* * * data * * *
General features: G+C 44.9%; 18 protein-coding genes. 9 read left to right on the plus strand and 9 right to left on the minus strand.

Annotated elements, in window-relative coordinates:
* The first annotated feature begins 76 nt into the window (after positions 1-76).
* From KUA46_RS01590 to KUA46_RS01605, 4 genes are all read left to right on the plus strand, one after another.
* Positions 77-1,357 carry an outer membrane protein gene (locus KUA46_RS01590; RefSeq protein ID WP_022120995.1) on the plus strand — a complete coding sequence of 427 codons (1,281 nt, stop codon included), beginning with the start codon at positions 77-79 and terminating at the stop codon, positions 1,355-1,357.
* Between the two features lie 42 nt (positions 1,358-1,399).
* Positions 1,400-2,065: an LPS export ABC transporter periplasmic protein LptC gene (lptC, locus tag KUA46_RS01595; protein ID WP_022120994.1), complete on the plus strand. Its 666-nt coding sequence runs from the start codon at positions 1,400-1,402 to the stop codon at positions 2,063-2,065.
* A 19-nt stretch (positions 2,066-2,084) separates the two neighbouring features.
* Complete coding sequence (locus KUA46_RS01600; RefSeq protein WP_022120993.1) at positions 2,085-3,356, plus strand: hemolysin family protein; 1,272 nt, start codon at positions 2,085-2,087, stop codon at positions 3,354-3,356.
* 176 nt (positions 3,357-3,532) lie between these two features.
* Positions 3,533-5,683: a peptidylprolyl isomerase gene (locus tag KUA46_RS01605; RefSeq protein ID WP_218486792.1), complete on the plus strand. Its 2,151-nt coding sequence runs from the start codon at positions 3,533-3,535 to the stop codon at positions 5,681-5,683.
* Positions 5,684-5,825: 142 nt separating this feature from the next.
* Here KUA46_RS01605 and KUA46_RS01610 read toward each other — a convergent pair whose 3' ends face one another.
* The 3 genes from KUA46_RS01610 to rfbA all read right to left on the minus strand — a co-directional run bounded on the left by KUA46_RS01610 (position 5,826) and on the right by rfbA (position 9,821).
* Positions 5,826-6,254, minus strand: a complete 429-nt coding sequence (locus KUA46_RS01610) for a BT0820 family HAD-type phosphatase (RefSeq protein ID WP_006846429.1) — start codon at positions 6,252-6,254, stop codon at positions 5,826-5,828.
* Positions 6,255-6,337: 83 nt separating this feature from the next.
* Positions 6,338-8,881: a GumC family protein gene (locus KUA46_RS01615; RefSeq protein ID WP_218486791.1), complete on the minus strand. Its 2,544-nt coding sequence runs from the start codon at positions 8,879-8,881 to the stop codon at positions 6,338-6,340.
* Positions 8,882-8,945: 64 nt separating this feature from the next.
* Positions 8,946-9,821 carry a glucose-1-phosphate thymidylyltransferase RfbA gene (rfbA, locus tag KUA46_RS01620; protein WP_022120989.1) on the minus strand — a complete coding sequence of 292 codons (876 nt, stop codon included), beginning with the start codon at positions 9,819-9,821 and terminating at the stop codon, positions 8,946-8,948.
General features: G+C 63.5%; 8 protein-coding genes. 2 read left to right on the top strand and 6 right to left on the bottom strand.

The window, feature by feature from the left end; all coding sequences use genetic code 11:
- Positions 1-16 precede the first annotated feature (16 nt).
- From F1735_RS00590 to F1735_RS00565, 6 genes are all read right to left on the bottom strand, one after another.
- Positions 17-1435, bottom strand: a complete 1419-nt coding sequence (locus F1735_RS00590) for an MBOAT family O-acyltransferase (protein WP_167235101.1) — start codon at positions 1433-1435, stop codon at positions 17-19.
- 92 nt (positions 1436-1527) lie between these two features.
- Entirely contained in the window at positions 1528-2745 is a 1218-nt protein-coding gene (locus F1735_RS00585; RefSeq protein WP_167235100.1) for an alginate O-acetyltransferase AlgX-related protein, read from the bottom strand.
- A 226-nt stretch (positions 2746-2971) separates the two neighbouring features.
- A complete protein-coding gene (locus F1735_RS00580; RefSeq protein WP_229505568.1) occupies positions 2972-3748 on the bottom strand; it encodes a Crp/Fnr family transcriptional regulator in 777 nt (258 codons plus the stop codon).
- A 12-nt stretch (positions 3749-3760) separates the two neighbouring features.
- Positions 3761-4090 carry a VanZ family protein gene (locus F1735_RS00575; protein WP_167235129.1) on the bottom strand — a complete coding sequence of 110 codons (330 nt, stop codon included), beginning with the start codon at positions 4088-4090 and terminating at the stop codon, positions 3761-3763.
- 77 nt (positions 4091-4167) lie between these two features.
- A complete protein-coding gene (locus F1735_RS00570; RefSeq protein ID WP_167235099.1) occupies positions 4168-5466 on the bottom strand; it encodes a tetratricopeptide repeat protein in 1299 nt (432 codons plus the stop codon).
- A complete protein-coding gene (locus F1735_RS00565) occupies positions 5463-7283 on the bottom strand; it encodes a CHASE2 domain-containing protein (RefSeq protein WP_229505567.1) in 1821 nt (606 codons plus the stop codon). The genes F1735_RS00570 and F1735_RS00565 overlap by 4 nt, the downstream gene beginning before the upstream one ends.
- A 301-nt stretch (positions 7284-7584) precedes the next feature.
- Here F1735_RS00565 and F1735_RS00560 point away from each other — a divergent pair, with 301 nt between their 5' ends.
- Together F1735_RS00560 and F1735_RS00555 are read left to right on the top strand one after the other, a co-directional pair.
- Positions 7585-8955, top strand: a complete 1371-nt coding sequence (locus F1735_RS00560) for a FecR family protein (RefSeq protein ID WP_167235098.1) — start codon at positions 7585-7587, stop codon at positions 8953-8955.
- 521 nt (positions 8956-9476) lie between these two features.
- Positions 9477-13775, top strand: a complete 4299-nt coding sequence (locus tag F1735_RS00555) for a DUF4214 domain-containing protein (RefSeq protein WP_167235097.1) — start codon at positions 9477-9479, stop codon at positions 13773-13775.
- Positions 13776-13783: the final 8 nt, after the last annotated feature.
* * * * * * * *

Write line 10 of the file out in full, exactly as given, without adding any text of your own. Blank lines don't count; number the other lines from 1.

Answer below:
* 176 nt (positions 3,357-3,532) lie between these two features.